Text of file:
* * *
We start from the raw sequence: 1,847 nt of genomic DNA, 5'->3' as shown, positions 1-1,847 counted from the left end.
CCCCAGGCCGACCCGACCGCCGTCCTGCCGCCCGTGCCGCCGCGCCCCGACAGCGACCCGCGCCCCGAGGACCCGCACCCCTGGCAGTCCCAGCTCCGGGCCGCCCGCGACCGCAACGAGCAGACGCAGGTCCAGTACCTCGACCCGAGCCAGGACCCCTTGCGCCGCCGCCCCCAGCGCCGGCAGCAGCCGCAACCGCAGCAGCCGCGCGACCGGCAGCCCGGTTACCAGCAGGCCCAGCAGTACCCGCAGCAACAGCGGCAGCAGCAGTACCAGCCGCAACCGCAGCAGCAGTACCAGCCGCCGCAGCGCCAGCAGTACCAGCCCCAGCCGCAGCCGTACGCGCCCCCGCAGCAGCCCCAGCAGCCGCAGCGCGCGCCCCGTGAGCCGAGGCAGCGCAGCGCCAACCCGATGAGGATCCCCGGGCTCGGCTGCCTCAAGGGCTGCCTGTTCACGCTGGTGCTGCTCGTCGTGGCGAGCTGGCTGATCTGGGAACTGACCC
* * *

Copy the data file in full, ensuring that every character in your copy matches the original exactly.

We start from the raw sequence: 1,847 nt of genomic DNA, 5'->3' as shown, positions 1-1,847 counted from the left end.
CCCCAGGCCGACCCGACCGCCGTCCTGCCGCCCGTGCCGCCGCGCCCCGACAGCGACCCGCGCCCCGAGGACCCGCACCCCTGGCAGTCCCAGCTCCGGGCCGCCCGCGACCGCAACGAGCAGACGCAGGTCCAGTACCTCGACCCGAGCCAGGACCCCTTGCGCCGCCGCCCCCAGCGCCGGCAGCAGCCGCAACCGCAGCAGCCGCGCGACCGGCAGCCCGGTTACCAGCAGGCCCAGCAGTACCCGCAGCAACAGCGGCAGCAGCAGTACCAGCCGCAACCGCAGCAGCAGTACCAGCCGCCGCAGCGCCAGCAGTACCAGCCCCAGCCGCAGCCGTACGCGCCCCCGCAGCAGCCCCAGCAGCCGCAGCGCGCGCCCCGTGAGCCGAGGCAGCGCAGCGCCAACCCGATGAGGATCCCCGGGCTCGGCTGCCTCAAGGGCTGCCTGTTCACGCTGGTGCTGCTCGTCGTGGCGAGCTGGCTGATCTGGGAACTGACCC